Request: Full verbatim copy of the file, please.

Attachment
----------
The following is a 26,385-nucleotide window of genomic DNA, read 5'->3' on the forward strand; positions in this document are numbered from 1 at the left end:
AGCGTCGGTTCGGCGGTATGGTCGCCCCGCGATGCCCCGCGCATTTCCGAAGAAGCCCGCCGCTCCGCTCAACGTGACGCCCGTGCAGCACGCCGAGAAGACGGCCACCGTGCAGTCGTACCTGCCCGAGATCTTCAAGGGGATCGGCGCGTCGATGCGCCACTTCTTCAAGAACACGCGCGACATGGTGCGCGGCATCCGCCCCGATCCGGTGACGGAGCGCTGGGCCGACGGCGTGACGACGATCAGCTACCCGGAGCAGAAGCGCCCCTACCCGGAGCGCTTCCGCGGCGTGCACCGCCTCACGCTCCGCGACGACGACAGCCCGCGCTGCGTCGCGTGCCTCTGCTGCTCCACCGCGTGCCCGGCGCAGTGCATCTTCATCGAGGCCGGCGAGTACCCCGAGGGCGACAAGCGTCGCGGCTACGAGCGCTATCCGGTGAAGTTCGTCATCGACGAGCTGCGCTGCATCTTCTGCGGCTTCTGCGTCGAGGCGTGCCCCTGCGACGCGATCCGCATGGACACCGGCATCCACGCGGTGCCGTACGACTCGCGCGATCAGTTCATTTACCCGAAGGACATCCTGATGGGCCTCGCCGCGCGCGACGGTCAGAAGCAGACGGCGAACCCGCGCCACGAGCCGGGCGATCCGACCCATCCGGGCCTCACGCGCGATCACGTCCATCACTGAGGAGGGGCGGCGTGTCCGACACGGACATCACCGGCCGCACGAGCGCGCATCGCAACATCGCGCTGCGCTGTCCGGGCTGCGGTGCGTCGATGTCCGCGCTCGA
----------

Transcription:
The following is a 26,385-nucleotide window of genomic DNA, read 5'->3' on the forward strand; positions in this document are numbered from 1 at the left end:
AGCGTCGGTTCGGCGGTATGGTCGCCCCGCGATGCCCCGCGCATTTCCGAAGAAGCCCGCCGCTCCGCTCAACGTGACGCCCGTGCAGCACGCCGAGAAGACGGCCACCGTGCAGTCGTACCTGCCCGAGATCTTCAAGGGGATCGGCGCGTCGATGCGCCACTTCTTCAAGAACACGCGCGACATGGTGCGCGGCATCCGCCCCGATCCGGTGACGGAGCGCTGGGCCGACGGCGTGACGACGATCAGCTACCCGGAGCAGAAGCGCCCCTACCCGGAGCGCTTCCGCGGCGTGCACCGCCTCACGCTCCGCGACGACGACAGCCCGCGCTGCGTCGCGTGCCTCTGCTGCTCCACCGCGTGCCCGGCGCAGTGCATCTTCATCGAGGCCGGCGAGTACCCCGAGGGCGACAAGCGTCGCGGCTACGAGCGCTATCCGGTGAAGTTCGTCATCGACGAGCTGCGCTGCATCTTCTGCGGCTTCTGCGTCGAGGCGTGCCCCTGCGACGCGATCCGCATGGACACCGGCATCCACGCGGTGCCGTACGACTCGCGCGATCAGTTCATTTACCCGAAGGACATCCTGATGGGCCTCGCCGCGCGCGACGGTCAGAAGCAGACGGCGAACCCGCGCCACGAGCCGGGCGATCCGACCCATCCGGGCCTCACGCGCGATCACGTCCATCACTGAGGAGGGGCGGCGTGTCCGACACGGACATCACCGGCCGCACGAGCGCGCATCGCAACATCGCGCTGCGCTGTCCGGGCTGCGGTGCGTCGATGTCCGCGCTCGA